My rating: 4 of 5 stars

The stories surrounding Haven Point continues; the hero her, Elliot, is the older brother of characters who have starred elsewhere.

Some interesting backstory here: the heroine, Megan, was seeing Elliot's younger brother Wyatt, who was killed years ago. Megan always saw Elliot as a bit standoffish, not recognizing the reasons behind that. Plus, if that wasn't enough, Megan has a bit of a convoluted family background (abusive stepfather, missing sister in law, family property she's in charge of but not in love with, sacrificed dreams for family.) I found Megan's backstory a bit tricky, actually, in that I always have a bit of hard time with the combo of "wonderful grandmother" and "but nothing was done about the godawful stepfather." Thayne sold it.

Now, the missing sister in law: Elliot is both in the FBI and the author of true crime books. Everyone thinks that the wife is dead and Megan's brother got away with murder. But is she?

(OK, one quibble, in the way that the missing woman's postpartum depression was talked about by other characters, as if some people wouldn't experience it because of their personality? It was a bit WTF to me how it was talked about, especially when it was light of how they remembered a person was in their teens.)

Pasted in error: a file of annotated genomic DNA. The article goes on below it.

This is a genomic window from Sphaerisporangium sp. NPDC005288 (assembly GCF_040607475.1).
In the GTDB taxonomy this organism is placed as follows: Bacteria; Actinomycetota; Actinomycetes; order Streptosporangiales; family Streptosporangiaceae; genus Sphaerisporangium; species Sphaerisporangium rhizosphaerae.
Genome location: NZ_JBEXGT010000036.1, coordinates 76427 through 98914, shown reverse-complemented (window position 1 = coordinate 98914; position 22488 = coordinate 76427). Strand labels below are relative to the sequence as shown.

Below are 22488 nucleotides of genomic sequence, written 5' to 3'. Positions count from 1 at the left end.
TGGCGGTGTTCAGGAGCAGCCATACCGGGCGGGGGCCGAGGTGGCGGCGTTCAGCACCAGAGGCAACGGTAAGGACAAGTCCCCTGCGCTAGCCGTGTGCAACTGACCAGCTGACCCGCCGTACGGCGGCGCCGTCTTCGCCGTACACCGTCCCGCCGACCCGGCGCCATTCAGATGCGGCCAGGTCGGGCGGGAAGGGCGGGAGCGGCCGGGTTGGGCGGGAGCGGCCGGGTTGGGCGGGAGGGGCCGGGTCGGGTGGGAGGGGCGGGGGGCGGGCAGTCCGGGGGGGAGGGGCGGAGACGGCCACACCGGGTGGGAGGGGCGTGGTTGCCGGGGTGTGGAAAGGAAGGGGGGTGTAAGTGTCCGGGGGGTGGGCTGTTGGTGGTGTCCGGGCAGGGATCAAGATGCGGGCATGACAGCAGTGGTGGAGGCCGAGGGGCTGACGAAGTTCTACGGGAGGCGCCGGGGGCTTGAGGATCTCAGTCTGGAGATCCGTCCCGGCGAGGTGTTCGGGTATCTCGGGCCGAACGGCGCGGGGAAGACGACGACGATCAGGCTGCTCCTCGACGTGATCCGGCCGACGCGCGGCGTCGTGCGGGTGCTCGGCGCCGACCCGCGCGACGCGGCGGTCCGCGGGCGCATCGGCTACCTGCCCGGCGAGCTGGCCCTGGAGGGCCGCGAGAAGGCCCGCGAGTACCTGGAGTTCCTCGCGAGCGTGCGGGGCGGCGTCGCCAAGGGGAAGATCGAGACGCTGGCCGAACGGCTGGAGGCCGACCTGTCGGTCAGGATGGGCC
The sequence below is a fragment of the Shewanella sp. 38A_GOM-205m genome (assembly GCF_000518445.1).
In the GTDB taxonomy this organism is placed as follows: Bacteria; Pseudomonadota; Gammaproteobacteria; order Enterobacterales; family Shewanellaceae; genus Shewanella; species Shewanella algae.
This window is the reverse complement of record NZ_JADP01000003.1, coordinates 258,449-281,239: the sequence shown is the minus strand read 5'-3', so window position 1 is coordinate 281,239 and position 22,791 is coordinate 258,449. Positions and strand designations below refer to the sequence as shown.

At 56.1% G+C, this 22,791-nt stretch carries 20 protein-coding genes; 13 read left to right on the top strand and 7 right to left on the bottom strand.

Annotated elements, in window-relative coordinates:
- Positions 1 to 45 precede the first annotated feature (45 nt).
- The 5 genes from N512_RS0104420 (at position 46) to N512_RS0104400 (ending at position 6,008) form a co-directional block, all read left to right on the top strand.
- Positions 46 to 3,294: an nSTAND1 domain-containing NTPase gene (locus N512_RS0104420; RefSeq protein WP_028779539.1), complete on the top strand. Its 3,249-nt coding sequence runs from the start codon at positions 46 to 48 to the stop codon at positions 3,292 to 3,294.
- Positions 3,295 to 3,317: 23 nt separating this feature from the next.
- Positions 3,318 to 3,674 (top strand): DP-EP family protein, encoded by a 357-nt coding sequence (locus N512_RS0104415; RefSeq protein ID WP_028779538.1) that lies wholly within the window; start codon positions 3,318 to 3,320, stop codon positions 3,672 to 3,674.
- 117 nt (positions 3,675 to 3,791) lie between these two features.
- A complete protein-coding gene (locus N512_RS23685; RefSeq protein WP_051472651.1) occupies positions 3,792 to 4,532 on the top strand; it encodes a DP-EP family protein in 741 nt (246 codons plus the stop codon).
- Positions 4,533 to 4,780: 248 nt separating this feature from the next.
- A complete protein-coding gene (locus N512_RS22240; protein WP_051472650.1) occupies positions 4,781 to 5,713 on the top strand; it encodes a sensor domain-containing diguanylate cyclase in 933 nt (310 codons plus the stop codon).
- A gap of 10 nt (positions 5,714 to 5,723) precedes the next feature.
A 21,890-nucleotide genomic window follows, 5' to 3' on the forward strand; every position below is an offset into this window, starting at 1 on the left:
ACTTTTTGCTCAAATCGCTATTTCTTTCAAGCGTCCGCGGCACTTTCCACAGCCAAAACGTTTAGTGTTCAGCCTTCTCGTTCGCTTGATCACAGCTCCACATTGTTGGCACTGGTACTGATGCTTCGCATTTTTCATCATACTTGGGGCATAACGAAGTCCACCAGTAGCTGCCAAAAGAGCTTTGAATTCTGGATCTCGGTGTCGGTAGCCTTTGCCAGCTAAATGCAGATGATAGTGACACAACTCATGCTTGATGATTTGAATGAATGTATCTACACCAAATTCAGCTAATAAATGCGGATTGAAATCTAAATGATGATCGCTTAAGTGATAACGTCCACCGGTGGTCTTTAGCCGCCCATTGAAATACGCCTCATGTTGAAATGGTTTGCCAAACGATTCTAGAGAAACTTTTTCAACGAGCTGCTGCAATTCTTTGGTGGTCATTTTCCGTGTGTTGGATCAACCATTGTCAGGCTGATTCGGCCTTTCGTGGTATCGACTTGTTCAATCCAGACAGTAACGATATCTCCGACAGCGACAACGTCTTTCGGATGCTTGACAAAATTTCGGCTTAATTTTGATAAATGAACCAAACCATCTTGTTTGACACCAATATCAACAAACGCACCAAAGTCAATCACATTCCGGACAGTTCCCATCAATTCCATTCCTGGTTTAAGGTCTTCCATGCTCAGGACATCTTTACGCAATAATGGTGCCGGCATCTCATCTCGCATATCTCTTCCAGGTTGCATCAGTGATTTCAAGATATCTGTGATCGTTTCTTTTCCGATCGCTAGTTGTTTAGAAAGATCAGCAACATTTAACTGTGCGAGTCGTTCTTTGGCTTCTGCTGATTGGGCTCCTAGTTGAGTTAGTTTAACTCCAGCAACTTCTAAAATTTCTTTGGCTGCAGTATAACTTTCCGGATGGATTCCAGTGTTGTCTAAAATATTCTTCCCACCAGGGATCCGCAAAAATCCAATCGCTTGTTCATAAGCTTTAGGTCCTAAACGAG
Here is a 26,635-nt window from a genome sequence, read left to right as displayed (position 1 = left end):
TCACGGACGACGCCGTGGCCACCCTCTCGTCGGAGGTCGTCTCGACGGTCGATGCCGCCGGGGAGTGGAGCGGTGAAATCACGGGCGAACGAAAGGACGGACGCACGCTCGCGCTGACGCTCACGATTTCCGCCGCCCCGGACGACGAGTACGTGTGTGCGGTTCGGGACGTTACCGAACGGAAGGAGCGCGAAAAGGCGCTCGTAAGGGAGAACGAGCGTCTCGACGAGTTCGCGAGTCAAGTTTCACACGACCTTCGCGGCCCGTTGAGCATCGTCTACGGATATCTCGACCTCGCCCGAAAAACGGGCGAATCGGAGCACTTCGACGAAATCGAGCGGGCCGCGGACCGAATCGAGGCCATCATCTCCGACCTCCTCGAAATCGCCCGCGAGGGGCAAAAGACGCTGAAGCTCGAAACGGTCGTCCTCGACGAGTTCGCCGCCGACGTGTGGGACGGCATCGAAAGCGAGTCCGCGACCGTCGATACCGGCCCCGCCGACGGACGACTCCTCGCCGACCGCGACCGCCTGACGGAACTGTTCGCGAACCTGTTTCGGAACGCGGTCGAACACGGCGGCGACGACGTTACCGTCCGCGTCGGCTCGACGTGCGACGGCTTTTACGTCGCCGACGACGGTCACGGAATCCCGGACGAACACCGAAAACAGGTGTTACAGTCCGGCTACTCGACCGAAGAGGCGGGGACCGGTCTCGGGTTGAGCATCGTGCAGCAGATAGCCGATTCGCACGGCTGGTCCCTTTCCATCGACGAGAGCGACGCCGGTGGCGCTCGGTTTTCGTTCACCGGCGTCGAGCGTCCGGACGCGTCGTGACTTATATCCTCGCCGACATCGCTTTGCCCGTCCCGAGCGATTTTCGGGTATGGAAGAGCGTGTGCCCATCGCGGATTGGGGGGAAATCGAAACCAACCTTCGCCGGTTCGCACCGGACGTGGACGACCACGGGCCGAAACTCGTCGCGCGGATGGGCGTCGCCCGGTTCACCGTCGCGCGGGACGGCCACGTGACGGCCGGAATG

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Thursday, December 19, 2019

Review: The House at Riverton

The House at Riverton The House at Riverton by Kate Morton
My rating: 4 of 5 stars

I love Kate Morton books! But, given the way they unfold -- over time, skipping back and forth, with secrets -- there's no way I could read one right after the other.

So! This was described as perfect for fans of Downton Abbey, and that is so true.

Then: a grand house, and a dramatic suicide during a house party.

Now: an old woman who was a maid then, contacted by people making a film about the tragedy and the family.

I LOVED this, the dual stories of the dying grand family while a young girl rises up.

I don't want to get to much into Grace's story, the teenage daughter of a single mother sent to the grand house to be a maid, a good position at the turn of the last century. How her life changes, how she views herself changes, how her loves change, how her opportunities change as time goes by, is, well, wonderful. With a touch of fear, because one cannot help but wonder about her involvement in that long ago murder.

Meanwhile the story of the grand family is told primarily in the 1920s and earlier, and in many ways its about how those families and that lifestyle is dying, changing, being left behind.

And also a happy ending! No, really, the surprises here are happy ones that left me, well, so content and satisfied.






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Tuesday, December 17, 2019

Review: Pieces of Her